Future of Gig Economy
The phrase “gig economy” can be used in different ways, and is hard to define exactly. In some cases it’s meant to refer almost to a type of career in which someone (usually a young person) pieces together adequate income through a variety of positions or part-time jobs. On a somewhat less serious level, however, “gig economy” can also refer to the little odd jobs a lot of us now do simply to generate some supplemental income. And it’s this way of thinking about it that leads to some interesting questions about what might be next.
Based on shifting technology and some other trends, these are some of the ways in which we expect to see people seeking some extra pocket cash in the coming years.
Get Paid To Consume Content
“Content” is a buzz word these days for a reason. We consume it constantly, in the form of quick videos, articles and listicles, social media posts, podcasts, and more. When once people spent this sort of energy on full books, scheduled TV programs, and long-form articles, we now opt for quick consumption – which in a way means more consumption. And believe it or not, some models are starting to emerge that essentially pay people for churning through as many pieces of content as they can. Case in point, a new app called Podcoin is actually paying people to listen to podcasts (or at least helping them accumulate “coins” to exchange for gift cards or contribute to charitable efforts). We expect to see more services like these in the coming years.
Provide Freelance Sound Bites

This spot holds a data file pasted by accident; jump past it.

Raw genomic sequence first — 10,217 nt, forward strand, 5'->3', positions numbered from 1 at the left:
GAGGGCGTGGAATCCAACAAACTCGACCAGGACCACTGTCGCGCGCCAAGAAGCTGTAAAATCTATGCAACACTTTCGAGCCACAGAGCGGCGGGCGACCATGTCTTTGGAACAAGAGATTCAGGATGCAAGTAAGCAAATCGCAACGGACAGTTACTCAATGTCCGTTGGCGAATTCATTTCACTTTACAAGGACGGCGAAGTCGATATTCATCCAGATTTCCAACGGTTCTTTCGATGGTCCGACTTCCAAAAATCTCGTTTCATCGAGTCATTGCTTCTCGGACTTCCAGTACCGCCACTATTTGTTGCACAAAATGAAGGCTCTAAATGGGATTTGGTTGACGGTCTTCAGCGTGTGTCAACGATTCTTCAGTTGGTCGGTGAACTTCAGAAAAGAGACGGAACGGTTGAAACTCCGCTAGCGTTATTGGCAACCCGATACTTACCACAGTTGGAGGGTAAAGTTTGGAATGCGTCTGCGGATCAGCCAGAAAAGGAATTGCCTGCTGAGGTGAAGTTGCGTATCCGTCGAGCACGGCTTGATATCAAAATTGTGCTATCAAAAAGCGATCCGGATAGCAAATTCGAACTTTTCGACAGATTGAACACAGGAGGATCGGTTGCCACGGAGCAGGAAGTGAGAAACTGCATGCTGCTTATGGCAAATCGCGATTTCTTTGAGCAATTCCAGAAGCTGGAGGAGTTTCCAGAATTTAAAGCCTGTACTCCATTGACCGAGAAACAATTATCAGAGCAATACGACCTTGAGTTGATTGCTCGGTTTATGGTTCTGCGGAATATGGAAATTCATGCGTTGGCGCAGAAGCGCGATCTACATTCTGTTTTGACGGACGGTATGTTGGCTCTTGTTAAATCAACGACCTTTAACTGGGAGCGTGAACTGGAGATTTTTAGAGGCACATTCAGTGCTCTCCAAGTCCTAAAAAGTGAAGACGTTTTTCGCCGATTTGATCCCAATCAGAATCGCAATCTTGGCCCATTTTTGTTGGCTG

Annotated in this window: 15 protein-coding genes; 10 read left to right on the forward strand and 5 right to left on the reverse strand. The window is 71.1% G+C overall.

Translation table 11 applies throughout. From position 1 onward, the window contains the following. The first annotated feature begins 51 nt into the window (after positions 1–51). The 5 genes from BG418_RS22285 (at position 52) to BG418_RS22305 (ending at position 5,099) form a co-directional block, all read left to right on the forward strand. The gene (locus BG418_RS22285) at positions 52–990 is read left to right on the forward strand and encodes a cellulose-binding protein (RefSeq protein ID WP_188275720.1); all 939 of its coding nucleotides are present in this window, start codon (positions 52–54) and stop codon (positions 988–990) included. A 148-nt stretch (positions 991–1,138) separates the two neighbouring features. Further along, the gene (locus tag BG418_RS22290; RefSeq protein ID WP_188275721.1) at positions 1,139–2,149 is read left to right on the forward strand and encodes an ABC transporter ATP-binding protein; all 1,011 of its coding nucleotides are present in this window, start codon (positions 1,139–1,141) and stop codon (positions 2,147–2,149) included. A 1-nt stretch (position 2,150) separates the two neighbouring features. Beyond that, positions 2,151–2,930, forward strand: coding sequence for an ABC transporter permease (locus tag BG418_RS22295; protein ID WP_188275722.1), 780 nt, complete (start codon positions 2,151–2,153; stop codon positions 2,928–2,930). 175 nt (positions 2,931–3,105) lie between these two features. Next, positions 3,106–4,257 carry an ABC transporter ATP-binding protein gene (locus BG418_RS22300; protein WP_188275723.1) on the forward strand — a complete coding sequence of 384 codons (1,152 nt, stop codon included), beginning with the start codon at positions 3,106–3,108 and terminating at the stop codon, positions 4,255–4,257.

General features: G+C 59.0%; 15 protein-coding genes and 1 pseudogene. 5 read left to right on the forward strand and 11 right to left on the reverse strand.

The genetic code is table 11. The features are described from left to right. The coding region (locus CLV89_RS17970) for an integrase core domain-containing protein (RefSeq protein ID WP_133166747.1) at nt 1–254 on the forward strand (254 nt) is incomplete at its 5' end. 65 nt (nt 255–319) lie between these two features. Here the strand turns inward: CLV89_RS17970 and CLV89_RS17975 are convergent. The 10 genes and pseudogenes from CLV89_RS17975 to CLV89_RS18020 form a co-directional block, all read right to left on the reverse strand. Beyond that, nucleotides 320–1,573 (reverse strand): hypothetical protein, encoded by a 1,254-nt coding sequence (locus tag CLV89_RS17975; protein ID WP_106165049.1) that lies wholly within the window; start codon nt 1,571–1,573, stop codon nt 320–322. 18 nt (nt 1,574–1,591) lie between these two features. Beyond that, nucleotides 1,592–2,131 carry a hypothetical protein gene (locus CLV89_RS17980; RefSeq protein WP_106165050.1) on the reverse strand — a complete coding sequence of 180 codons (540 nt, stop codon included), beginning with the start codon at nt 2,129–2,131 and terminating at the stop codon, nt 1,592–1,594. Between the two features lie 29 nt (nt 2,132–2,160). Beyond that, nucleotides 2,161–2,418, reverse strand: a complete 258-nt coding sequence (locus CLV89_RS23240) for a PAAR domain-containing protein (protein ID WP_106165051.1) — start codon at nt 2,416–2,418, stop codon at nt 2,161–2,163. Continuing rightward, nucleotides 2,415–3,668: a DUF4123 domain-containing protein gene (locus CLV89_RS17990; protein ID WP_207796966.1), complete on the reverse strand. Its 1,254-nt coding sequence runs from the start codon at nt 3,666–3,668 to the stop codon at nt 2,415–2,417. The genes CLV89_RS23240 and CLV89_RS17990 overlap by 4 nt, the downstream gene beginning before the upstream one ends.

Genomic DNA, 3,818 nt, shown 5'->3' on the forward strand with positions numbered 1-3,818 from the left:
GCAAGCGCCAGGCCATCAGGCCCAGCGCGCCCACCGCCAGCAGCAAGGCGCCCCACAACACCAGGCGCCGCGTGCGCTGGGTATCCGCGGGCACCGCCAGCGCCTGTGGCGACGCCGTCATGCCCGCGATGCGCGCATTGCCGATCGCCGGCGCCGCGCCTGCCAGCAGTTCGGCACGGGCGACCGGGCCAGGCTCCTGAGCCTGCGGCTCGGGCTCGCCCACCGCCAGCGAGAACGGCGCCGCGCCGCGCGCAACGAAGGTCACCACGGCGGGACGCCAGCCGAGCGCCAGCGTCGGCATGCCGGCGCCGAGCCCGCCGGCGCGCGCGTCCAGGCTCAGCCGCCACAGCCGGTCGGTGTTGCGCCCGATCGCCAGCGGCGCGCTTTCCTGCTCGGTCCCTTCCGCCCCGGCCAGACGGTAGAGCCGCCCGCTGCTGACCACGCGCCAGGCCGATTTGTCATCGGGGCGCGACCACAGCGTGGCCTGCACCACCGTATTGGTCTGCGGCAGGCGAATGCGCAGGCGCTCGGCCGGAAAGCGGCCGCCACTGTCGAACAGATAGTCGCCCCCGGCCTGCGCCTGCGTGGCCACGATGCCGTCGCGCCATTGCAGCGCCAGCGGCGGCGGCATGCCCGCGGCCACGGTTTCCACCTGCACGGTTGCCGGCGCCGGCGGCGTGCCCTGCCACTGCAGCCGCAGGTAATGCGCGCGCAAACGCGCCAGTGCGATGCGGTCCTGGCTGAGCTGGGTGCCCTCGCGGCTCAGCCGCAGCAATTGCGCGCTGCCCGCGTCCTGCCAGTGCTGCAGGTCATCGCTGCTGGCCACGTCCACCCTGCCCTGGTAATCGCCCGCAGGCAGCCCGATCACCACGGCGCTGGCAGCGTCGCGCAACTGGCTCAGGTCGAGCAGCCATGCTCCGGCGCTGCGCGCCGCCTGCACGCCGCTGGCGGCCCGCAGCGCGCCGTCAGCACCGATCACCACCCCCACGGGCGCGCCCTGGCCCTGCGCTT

It’s fairly clear if you merely look around the internet that a lot of prominent mainstream writers are turning at least partially to podcasting. Ezra Klein of Vox, Bill Simmons of The Ringer (and formerly ESPN), Michael Lewis of “The Big Short” and “Moneyball” fame…. All of these people are now doing as much or more podcasting as writing. Even the website Longreads, which exists specifically to aggregate some of the best long-form writing on the internet, has its own podcast! Given all of this it stands to reason that the freelance writing business – a common place for “gig” employees to look for work – could evolve to include audio content. That is, in the next few years we may see opportunities for writers to provide freelance sound bites, rather than just written articles.
Play Real-Money Games
A lot of people in the U.S. are unaware of how expansive real-money gaming (which is to say casino content) has become, in places like Canada and Britain where it’s legal. It’s not just poker sites and slot apps now. There are massive websites full of engaging slots that feel more like full video games; there are also all sorts of simulated table games, new-age bingo gaming platforms, and, yes, poker rooms – but more sophisticated ones than those that were taking off 15 years ago. As fun as it can all be, most of it is still off limits in the U.S., but because this is starting to change (a few states are easing up on casino prohibition), it’s conceivable that gambling will become a “gig” activity in the coming years.
Plenty of people already sell photos, and don’t need to be professionals to do it. There is an existing gig economy specifically for people who want to take this approach, with apps and websites alike that are set up to help people make money on their photography. What we’re counting on though is improving mobile cameras making more people interested in this sort of practice, and thereby making this “gig” activity more popular. We’re already hearing that the next iPhone will come with a major camera boost, and if millions of people can suddenly take even more impressive photos, they may start asking, why not sell them?